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Water, Water, Everywhere, and Not a Drop to Drink: Transboundary Freshwater Management and Climate Change

Stephanie Zable Vol. 39 Articles Editor Mexico City is sinking.[1] So concludes a New York Times article detailing the implications of climate change for Mexico City. But the article also notes the most severe and immediate consequence of climate change for cities all over the world: the effect on fresh water resources. In many places, […]

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Trump’s Withdrawal from the Trans-Pacific Partnership: Domestic Boost or Disaster?

Jenny Elkin Vol.  38 Associate Editor Upon election to the highest office in the United States, President Donald Trump launched a spree of executive orders. One of these orders was the swift abandonment of the Trans-Pacific Partnership (TPP), a trade deal that his predecessor, Barack Obama, had worked for years to implement.[1] The TPP was […]

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Climate Change Refugees: Where to Look for Legal Protection

Rebecca Hughes Volume 38 Associate Editor The Arctic is having an unusually mild winter.  In February, the region experienced a period of unseasonably warm weather, with the temperature being twenty degrees warmer than the average.[1]  This is the third time this year that dramatically higher than average Arctic temperatures have been recorded. [2]  At the […]

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Seeking Reform of the Hague Convention on the Civil Aspects of International Child Abduction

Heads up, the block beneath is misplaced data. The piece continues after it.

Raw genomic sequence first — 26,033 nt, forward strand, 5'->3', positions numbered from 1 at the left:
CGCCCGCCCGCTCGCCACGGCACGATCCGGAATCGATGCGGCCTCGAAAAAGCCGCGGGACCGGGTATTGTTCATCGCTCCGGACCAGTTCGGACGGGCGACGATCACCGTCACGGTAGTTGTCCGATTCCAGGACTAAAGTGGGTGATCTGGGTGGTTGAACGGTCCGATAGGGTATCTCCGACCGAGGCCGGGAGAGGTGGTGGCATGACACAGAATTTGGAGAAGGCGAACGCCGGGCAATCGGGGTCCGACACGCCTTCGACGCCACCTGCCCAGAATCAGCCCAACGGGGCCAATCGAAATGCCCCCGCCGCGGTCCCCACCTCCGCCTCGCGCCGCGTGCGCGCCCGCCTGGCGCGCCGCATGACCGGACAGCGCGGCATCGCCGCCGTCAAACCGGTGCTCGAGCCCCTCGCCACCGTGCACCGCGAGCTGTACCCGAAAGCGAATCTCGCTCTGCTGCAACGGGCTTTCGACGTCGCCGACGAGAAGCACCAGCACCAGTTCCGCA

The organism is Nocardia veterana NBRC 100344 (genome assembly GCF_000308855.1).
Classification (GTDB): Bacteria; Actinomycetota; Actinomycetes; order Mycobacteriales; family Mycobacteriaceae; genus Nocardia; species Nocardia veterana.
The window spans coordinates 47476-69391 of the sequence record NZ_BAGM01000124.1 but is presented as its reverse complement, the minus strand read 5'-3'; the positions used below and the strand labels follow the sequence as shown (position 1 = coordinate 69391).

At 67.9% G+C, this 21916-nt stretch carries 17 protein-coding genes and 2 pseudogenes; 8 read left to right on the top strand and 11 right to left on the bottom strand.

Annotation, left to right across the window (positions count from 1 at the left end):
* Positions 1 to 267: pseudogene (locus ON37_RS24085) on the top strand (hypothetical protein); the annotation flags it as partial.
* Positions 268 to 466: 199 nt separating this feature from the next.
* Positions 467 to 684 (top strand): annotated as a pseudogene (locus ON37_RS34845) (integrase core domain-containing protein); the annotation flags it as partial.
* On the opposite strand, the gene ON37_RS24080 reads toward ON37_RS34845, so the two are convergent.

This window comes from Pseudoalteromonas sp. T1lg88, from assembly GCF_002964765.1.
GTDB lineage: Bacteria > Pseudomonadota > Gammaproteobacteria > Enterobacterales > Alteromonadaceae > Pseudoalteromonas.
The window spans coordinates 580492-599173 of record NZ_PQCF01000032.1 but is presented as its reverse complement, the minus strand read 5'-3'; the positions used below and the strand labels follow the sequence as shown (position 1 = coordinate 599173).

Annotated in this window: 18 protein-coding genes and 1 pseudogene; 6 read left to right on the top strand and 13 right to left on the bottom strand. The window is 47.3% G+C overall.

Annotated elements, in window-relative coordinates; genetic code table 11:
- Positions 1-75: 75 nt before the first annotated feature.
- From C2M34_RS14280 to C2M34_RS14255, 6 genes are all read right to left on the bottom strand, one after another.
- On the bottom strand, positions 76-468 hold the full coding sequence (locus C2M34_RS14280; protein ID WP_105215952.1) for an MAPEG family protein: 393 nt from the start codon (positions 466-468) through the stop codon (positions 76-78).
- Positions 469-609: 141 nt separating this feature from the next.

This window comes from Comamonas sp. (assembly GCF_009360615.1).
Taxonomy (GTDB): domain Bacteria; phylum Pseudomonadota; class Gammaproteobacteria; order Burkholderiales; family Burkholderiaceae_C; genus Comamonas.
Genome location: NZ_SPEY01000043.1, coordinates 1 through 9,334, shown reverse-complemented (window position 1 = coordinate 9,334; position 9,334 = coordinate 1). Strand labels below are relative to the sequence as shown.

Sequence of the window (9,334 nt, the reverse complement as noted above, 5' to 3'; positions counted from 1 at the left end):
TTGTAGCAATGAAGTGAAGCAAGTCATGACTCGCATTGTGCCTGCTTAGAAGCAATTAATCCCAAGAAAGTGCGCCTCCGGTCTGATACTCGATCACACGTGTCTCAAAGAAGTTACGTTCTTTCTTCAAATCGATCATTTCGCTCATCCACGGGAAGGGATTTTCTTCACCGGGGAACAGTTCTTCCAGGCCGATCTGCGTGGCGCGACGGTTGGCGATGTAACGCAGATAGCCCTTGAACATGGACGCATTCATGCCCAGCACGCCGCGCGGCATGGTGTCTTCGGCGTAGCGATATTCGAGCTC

Alejandra Salmeron Vol. 39 Managing Editor Family law permeates many major contemporary international issues, yet it is rarely discussed alongside international law. Issues at this cross-section are full of complexities and curious combinations of international law and domestic custody law.[1] Custody disputes under The Hague Convention on the Civil Aspects of International Child Abduction (“Convention”) […]

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Enclave Projects: Negative Social Impacts and the Need for Law

Sam Han Vol. 38 Associate Editor Large international financial institutions (IFIs) have increasingly been experimenting with enclave projects over the past two decades in efforts to develop the territories and promote long-term growth of less developed countries. These IFIs, including major banks such as the World Bank, the International Monetary Fund (IMF), and the Inter-American […]

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Bringing Back Torture Wouldn’t Just Be A Mistake—It Would Be Illegal

Rachel Barr Vol. 38 Associate Editor After just a few weeks in office Donald Trump has already threatened to violate international law. I’m not talking about his executive orders banning refugees from entering the United States,[1] or his re-implementation of the global gag rule;[2] I’m talking about his desire to revive enhanced interrogation techniques, also […]

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Shifting Tides: The Future of Globalization in an Era of Rising Populism